Often, technology isn’t the best or most natural medium for communication. Two instructive examples of this come to mind.
In IT we want staff to ask questions and seek help – I keep the office door propped open for that very reason – but there are times during emergencies or other high workload times when you would rather people hold off for a couple of hours (and especially, don’t keep on asking you about the emergency you’re trying to fix!). My solution were these two laminated sheets of paper outside the office door, which gave confidence to staff that they could disturb us during normal times, while giving us the space we needed during periods of high demand.
My second example comes from when Watershed screened a controversial and rather disturbing film. The cinema dept wanted a way for the audience to have a post-film discussion about what they’d seen and so I was asked to set up an online forum. I declined, since it would never get used, but suggested instead that they simply put a physical noticeboard with pens and paper in the foyer.
Comms developed the idea into reality and it was such a success that the concept expanded to be a permanent wall of customer-written film reviews of Watershed’s programme. This wall replaced a previously glass-encased display of critics’ reviews, and the huge improvement in the way we could understand and have conversations with our customers was beneficial to the entire business.
You cannot use technology to solve people problems
Back in 2003 when “wireless internet” was new and usually required special dongles on your laptop, I saw the opportunity to provide free wifi to customers of Watershed’s café/bar (I believe we were the first venue in Bristol to do this).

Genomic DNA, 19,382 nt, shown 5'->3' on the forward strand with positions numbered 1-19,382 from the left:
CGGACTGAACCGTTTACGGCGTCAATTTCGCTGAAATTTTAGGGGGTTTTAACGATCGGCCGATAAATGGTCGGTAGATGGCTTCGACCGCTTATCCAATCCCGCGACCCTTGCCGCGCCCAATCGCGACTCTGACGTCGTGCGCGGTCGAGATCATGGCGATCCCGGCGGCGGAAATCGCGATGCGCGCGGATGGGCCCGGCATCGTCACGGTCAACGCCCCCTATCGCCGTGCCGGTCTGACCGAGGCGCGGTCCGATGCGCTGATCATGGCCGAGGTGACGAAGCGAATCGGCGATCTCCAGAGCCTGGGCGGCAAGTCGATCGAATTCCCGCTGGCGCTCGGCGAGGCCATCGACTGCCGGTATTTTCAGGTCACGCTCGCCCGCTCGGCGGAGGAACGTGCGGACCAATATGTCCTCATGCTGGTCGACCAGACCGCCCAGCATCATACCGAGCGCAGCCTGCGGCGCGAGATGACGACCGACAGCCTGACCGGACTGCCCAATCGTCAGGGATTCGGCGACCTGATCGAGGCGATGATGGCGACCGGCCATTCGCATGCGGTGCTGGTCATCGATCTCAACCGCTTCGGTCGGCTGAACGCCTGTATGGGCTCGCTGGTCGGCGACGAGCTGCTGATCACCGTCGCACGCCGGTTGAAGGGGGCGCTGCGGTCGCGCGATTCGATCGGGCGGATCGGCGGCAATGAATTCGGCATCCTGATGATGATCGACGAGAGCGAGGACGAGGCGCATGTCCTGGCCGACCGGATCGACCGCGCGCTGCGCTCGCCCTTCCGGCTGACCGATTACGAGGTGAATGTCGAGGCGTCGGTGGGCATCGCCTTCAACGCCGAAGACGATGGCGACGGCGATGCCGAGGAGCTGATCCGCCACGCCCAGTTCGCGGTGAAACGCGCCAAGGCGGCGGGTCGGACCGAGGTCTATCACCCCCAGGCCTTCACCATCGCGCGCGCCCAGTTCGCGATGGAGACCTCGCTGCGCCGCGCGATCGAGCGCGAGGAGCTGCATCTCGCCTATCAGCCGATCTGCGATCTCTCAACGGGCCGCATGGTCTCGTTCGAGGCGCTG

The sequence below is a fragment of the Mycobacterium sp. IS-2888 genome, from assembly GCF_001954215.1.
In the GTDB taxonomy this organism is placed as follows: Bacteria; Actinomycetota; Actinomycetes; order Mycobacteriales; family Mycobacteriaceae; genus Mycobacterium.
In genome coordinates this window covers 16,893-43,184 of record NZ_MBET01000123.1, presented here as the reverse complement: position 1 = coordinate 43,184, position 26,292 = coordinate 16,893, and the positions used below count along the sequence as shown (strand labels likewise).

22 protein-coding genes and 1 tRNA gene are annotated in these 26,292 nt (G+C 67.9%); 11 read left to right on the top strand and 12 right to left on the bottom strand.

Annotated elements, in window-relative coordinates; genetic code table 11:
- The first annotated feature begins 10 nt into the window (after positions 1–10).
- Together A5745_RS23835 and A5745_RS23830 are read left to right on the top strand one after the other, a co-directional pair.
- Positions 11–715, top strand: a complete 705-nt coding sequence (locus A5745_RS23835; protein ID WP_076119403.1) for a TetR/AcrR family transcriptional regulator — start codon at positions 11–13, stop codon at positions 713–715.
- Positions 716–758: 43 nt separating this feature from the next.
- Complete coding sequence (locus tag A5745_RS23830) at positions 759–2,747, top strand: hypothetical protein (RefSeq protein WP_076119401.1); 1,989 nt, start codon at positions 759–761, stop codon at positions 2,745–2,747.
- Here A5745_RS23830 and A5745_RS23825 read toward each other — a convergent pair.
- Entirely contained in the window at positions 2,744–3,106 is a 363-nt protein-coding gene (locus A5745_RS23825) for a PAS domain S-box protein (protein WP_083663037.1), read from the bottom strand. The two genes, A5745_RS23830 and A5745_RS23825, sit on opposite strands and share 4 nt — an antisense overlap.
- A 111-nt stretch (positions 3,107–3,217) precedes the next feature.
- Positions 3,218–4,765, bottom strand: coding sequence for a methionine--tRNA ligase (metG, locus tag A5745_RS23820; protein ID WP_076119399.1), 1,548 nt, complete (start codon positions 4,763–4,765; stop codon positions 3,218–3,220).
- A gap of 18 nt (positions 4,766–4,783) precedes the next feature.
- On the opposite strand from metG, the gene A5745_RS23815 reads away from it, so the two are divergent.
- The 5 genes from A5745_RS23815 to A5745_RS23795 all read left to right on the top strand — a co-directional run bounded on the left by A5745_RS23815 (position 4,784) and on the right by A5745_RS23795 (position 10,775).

However, bar management soon spotted a problem: a lone laptop user could take up an entire table at lunchtime, and so instead of serving food to a family of four they were only serving a single coffee. I was asked to switch off the wifi at lunchtimes, so that such users would leave and tables would become free.
I’ve seen many IT projects with the same “smell” as this, where technology is seen as a shortcut to enforcing rigidly defined user behaviour. It was of course a bad idea (born of commercial pressure rather than malintent, as is almost always the case): it would antagonise customers, and lots of people ordering food would surely want occasional internet access as well.
My response was to ask if bar staff could simply request laptop customers move to the café’s breakfast bar area during peak times, to free up tables but still enable us to keep the wifi on. This worked beautifully, with everyone happy.
You can never use technology to change users’ behaviour without decreasing the value/utility of that technology: either directly as in the example above, or indirectly by making users feel antipathy towards it. Change must be driven through people-oriented processes, with technology playing a strong but nonetheless supporting role.
Technology is there to support users, but it can do that best when it is considered to be a full and active part of the organisation rather than a necessary burden or something that’s subservient to other needs.
By thinking creatively about how IT departments can engage users and provide novel, useful services, IT can be woven into the fabric of an organisation. The two-way communication that both feeds and results from this process creates a positive feedback loop which enables organisations to grow and thrive on a solid technological foundation.